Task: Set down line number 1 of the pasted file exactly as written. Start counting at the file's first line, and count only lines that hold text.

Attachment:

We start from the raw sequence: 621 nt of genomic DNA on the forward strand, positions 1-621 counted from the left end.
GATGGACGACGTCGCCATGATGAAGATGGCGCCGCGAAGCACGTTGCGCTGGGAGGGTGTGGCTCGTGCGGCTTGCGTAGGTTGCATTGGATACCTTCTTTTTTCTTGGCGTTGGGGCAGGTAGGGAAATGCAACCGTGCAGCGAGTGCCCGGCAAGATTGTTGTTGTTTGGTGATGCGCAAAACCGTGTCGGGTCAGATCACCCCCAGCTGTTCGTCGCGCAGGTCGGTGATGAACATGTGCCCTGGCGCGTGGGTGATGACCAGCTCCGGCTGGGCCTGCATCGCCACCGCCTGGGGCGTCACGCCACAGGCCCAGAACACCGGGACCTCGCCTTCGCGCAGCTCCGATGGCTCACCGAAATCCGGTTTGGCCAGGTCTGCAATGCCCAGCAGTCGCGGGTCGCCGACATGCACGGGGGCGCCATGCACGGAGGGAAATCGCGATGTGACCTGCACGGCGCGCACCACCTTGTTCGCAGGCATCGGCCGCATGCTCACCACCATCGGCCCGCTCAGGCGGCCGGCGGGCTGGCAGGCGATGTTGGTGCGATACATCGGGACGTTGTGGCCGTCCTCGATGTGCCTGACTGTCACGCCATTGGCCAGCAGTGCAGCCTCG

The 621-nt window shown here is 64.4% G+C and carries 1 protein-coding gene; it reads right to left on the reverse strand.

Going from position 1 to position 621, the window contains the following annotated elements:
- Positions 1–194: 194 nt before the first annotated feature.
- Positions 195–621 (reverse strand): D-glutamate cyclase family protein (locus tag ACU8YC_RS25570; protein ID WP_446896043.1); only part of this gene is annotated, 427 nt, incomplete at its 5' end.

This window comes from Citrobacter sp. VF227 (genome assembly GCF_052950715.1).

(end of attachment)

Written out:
We start from the raw sequence: 621 nt of genomic DNA on the forward strand, positions 1-621 counted from the left end.